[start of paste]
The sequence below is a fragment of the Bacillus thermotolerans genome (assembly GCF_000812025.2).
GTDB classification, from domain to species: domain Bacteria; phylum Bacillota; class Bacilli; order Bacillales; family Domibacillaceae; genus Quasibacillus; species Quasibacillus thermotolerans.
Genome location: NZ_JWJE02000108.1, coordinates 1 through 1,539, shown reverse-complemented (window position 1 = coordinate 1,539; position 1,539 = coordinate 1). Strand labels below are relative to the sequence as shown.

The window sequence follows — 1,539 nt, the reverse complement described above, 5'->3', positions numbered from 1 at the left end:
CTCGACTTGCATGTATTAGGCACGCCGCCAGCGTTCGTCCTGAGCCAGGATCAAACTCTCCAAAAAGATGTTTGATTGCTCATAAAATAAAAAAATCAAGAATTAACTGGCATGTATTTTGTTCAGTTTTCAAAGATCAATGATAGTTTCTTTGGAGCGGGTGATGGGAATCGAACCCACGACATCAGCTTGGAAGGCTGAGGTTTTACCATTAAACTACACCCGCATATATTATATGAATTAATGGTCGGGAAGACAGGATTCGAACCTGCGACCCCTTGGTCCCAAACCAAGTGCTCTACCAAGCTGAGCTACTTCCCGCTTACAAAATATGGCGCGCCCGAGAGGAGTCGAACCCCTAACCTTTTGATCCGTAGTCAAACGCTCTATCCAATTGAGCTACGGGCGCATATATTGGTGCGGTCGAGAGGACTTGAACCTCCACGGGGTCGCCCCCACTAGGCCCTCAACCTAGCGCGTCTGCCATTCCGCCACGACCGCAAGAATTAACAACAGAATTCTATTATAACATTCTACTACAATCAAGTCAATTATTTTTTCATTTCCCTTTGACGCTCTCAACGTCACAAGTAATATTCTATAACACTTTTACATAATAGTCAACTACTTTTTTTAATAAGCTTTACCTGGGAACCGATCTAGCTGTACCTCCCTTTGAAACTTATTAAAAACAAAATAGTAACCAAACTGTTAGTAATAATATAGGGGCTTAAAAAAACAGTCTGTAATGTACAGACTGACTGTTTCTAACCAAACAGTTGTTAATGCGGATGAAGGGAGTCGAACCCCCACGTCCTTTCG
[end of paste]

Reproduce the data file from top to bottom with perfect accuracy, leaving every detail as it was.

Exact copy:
The sequence below is a fragment of the Bacillus thermotolerans genome (assembly GCF_000812025.2).
GTDB classification, from domain to species: domain Bacteria; phylum Bacillota; class Bacilli; order Bacillales; family Domibacillaceae; genus Quasibacillus; species Quasibacillus thermotolerans.
Genome location: NZ_JWJE02000108.1, coordinates 1 through 1,539, shown reverse-complemented (window position 1 = coordinate 1,539; position 1,539 = coordinate 1). Strand labels below are relative to the sequence as shown.

The window sequence follows — 1,539 nt, the reverse complement described above, 5'->3', positions numbered from 1 at the left end:
CTCGACTTGCATGTATTAGGCACGCCGCCAGCGTTCGTCCTGAGCCAGGATCAAACTCTCCAAAAAGATGTTTGATTGCTCATAAAATAAAAAAATCAAGAATTAACTGGCATGTATTTTGTTCAGTTTTCAAAGATCAATGATAGTTTCTTTGGAGCGGGTGATGGGAATCGAACCCACGACATCAGCTTGGAAGGCTGAGGTTTTACCATTAAACTACACCCGCATATATTATATGAATTAATGGTCGGGAAGACAGGATTCGAACCTGCGACCCCTTGGTCCCAAACCAAGTGCTCTACCAAGCTGAGCTACTTCCCGCTTACAAAATATGGCGCGCCCGAGAGGAGTCGAACCCCTAACCTTTTGATCCGTAGTCAAACGCTCTATCCAATTGAGCTACGGGCGCATATATTGGTGCGGTCGAGAGGACTTGAACCTCCACGGGGTCGCCCCCACTAGGCCCTCAACCTAGCGCGTCTGCCATTCCGCCACGACCGCAAGAATTAACAACAGAATTCTATTATAACATTCTACTACAATCAAGTCAATTATTTTTTCATTTCCCTTTGACGCTCTCAACGTCACAAGTAATATTCTATAACACTTTTACATAATAGTCAACTACTTTTTTTAATAAGCTTTACCTGGGAACCGATCTAGCTGTACCTCCCTTTGAAACTTATTAAAAACAAAATAGTAACCAAACTGTTAGTAATAATATAGGGGCTTAAAAAAACAGTCTGTAATGTACAGACTGACTGTTTCTAACCAAACAGTTGTTAATGCGGATGAAGGGAGTCGAACCCCCACGTCCTTTCG